Contributed by Bryce Ward
In 1956 Wendell R. Smith published a groundbreaking article on marketing strategies called “Product Differentiation and Market Segmentation as Alternative Marketing Strategies.” The title is intimidating, but the content is much easier to grasp, and Smith’s ideas are becoming increasingly relevant in our current marketing landscape.
Smith wrote his article in a time when mass production was dominating the economy – Henry Ford had introduced the first moving assembly line just 43 years before – and business owners struggled to differentiate themselves from competition (a struggle that still exists today). Their solution, which was far from perfect, but a good first step, nonetheless, was what Smith called product differentiation. Smith defined product differentiation as “securing a measure of control over the demand for a product by advertising or promoting differences between a product and the products of competing sellers” (6). Think two lemonade stands trying to one-up each other by constantly adjusting their prices to attract more visitors, or advertising that “Our lemonade is sweeter than theirs!” In terms of the early 20th century automobile industry, this appeared when competing manufacturers tried to differentiate themselves from the Model T (or copy it in some cases, which is not a good long-term approach) by creating more visually appealing or better running vehicles.
Smith believed that such an approach, however, overgeneralized the consumer market, ignored certain consumer needs, and resulted in an unstable and short-term solution. He likened product differentiation to taking a thin layer from a cake (symbolically the market). Though some cake is better than no cake, he recognized that it’d be much better if business owners also had a wedge (or multiple wedges) of the cake. This wedge, he believed, was market segmentation, an approach to marketing that views “a heterogenous market (one characterized by divergent demand) as a number of smaller homogenous markets in response to differing product preferences among important market segments” (6). In other words, instead of solely basing your decisions on what competing lemonade stands are doing, marketing segmentation means you base your decisions on the unique needs and circumstances of consumers, taking into consideration, especially, demographic, socio-economic, lifestyle, and other relevant factors. By utilizing this approach, Smith believed that businesses could obtain “a more secure market position” with “greater over-all stability” (7). And his claim makes sense, too: as Smith, himself, noted, market segmentation leads to an increased willingness by consumers to pay a little more to get just what they want (7) – this is a much more easily maintainable marketing approach than trying to constantly set yourself apart from your competitors.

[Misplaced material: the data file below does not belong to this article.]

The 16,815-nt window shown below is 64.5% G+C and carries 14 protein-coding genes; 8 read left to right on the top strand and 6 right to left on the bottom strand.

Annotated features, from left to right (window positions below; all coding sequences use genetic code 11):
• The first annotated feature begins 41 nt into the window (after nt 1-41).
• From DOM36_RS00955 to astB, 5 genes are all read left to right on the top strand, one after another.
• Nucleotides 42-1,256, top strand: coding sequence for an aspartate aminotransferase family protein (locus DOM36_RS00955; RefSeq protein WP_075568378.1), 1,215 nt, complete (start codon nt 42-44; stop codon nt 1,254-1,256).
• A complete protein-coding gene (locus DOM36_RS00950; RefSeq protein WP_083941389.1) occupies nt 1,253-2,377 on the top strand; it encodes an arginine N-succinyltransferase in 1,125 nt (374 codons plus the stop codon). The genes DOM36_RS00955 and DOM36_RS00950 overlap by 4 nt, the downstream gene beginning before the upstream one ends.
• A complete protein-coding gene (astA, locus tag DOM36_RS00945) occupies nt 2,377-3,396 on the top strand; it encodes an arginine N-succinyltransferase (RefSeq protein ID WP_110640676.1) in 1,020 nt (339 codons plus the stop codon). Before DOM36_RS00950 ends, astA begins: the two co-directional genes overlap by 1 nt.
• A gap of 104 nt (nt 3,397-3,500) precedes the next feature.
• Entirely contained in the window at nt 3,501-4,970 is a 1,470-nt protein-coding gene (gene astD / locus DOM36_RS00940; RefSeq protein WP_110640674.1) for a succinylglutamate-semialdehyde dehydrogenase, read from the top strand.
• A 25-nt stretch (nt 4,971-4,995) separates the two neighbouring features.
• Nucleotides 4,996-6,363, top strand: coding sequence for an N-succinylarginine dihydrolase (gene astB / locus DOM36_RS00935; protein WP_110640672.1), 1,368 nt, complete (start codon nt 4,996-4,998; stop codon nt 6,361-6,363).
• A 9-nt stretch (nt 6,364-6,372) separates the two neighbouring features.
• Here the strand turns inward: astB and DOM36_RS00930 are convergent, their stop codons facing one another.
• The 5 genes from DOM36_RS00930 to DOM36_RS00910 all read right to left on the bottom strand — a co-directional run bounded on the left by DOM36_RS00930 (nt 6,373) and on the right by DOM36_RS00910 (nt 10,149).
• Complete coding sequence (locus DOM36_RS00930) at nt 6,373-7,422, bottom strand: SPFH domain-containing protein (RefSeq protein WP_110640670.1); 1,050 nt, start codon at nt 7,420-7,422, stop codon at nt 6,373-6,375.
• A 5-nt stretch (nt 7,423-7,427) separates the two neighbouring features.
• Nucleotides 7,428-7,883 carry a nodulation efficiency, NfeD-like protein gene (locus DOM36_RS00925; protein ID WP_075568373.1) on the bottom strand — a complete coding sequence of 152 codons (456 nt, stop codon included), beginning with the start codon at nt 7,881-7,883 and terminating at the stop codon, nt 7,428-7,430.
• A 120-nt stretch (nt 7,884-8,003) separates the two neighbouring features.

Smith didn’t claim, however, that market segmentation was a cure-all and flawless marketing tactic – he acknowledged that product differentiation also had its benefits. Afterall, consumers have to be able to differentiate between your product and the product of your competitor. Determining the optimum balance between product differentiation and market segmentation, however, is where you truly (and ironically) set yourself apart from your competition. Every business utilizes product differentiation to some degree, but the successful ones recognize the unique needs of consumers and adjust their products accordingly. Businesses, Smith observed, may stumble across segmentation eventually and out of necessity, but it is much better to anticipate segmented markets and determine beforehand how much segmentation can be utilized while still being profitable (6).
In the early 20th century, a business’ ability to craft their products to the unique needs of consumers was largely hindered by production costs and means, but thanks to technological advancements businesses today have much more flexibility, and they should take advantage of this flexibility. Instead of putting up identical lemonade stands in every neighborhood and trying to differentiate yourself from competing lemonade stands, craft your lemonade to best fit different markets. If you’re in a health-conscious and active community, try selling low-calorie lemonade made from freshly squeezed lemons. If you’re setting up shop in a colder region, try selling hot chocolate instead. Your ability to tap into segmented markets and secure a more stable and long-term foothold in your industry is restricted only by your imagination and means of production. And in our digital age, where it’s easier than ever to identify and appeal to unique consumer needs, optimizing your market segmentation is crucial to your business’ long-term success.
Smith, Wendell R. “Product Differentiation and Market Segmentation as Alternative Marketing Strategies.” Journal of Marketing, vol. 21, no. 1, 1956, pp. 3–8. JSTOR, www.jstor.org/stable/1247695.